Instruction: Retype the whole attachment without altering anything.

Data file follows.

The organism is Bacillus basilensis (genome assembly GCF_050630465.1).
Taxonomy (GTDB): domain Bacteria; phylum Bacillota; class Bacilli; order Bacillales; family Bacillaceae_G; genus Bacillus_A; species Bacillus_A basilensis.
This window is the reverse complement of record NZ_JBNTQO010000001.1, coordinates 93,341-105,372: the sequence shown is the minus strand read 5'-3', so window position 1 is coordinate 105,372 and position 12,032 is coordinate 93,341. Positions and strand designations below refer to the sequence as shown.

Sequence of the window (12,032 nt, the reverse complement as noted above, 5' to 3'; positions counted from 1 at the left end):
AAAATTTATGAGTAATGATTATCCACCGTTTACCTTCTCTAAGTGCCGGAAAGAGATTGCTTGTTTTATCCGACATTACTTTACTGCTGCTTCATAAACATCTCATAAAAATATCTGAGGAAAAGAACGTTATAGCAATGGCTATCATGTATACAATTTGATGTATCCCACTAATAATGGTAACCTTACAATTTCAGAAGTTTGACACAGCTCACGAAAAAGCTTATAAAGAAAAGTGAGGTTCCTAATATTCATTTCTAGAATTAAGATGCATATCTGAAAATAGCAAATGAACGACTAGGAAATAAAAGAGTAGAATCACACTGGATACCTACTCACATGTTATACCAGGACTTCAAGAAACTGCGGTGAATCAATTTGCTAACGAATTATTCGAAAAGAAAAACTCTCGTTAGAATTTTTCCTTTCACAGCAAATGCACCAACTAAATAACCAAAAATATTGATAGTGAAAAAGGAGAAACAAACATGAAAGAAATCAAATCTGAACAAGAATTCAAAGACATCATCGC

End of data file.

The organism is Bacillus basilensis (genome assembly GCF_050630465.1).
Taxonomy (GTDB): domain Bacteria; phylum Bacillota; class Bacilli; order Bacillales; family Bacillaceae_G; genus Bacillus_A; species Bacillus_A basilensis.
This window is the reverse complement of record NZ_JBNTQO010000001.1, coordinates 93,341-105,372: the sequence shown is the minus strand read 5'-3', so window position 1 is coordinate 105,372 and position 12,032 is coordinate 93,341. Positions and strand designations below refer to the sequence as shown.

Sequence of the window (12,032 nt, the reverse complement as noted above, 5' to 3'; positions counted from 1 at the left end):
AAAATTTATGAGTAATGATTATCCACCGTTTACCTTCTCTAAGTGCCGGAAAGAGATTGCTTGTTTTATCCGACATTACTTTACTGCTGCTTCATAAACATCTCATAAAAATATCTGAGGAAAAGAACGTTATAGCAATGGCTATCATGTATACAATTTGATGTATCCCACTAATAATGGTAACCTTACAATTTCAGAAGTTTGACACAGCTCACGAAAAAGCTTATAAAGAAAAGTGAGGTTCCTAATATTCATTTCTAGAATTAAGATGCATATCTGAAAATAGCAAATGAACGACTAGGAAATAAAAGAGTAGAATCACACTGGATACCTACTCACATGTTATACCAGGACTTCAAGAAACTGCGGTGAATCAATTTGCTAACGAATTATTCGAAAAGAAAAACTCTCGTTAGAATTTTTCCTTTCACAGCAAATGCACCAACTAAATAACCAAAAATATTGATAGTGAAAAAGGAGAAACAAACATGAAAGAAATCAAATCTGAACAAGAATTCAAAGACATCATCGC